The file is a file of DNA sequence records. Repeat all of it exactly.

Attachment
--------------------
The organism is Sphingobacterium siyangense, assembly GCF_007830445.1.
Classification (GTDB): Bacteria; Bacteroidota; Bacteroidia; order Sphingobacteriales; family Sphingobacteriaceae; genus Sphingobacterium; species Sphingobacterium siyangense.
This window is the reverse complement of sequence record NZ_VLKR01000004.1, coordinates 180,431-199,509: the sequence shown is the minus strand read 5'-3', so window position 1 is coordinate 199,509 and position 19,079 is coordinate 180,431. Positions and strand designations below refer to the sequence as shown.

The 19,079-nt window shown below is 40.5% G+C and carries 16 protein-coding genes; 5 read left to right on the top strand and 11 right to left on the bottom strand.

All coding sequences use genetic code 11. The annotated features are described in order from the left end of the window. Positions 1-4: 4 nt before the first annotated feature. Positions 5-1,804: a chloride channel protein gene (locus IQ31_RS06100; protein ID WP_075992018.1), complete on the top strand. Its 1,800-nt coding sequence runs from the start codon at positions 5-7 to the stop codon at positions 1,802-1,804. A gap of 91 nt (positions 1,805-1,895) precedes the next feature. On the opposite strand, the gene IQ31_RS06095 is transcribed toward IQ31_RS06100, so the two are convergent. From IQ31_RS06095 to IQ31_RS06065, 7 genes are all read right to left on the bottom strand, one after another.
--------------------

The organism is Sphingobacterium siyangense, assembly GCF_007830445.1.
Classification (GTDB): Bacteria; Bacteroidota; Bacteroidia; order Sphingobacteriales; family Sphingobacteriaceae; genus Sphingobacterium; species Sphingobacterium siyangense.
This window is the reverse complement of sequence record NZ_VLKR01000004.1, coordinates 180,431-199,509: the sequence shown is the minus strand read 5'-3', so window position 1 is coordinate 199,509 and position 19,079 is coordinate 180,431. Positions and strand designations below refer to the sequence as shown.

The 19,079-nt window shown below is 40.5% G+C and carries 16 protein-coding genes; 5 read left to right on the top strand and 11 right to left on the bottom strand.

All coding sequences use genetic code 11. The annotated features are described in order from the left end of the window. Positions 1-4: 4 nt before the first annotated feature. Positions 5-1,804: a chloride channel protein gene (locus IQ31_RS06100; protein ID WP_075992018.1), complete on the top strand. Its 1,800-nt coding sequence runs from the start codon at positions 5-7 to the stop codon at positions 1,802-1,804. A gap of 91 nt (positions 1,805-1,895) precedes the next feature. On the opposite strand, the gene IQ31_RS06095 is transcribed toward IQ31_RS06100, so the two are convergent. From IQ31_RS06095 to IQ31_RS06065, 7 genes are all read right to left on the bottom strand, one after another.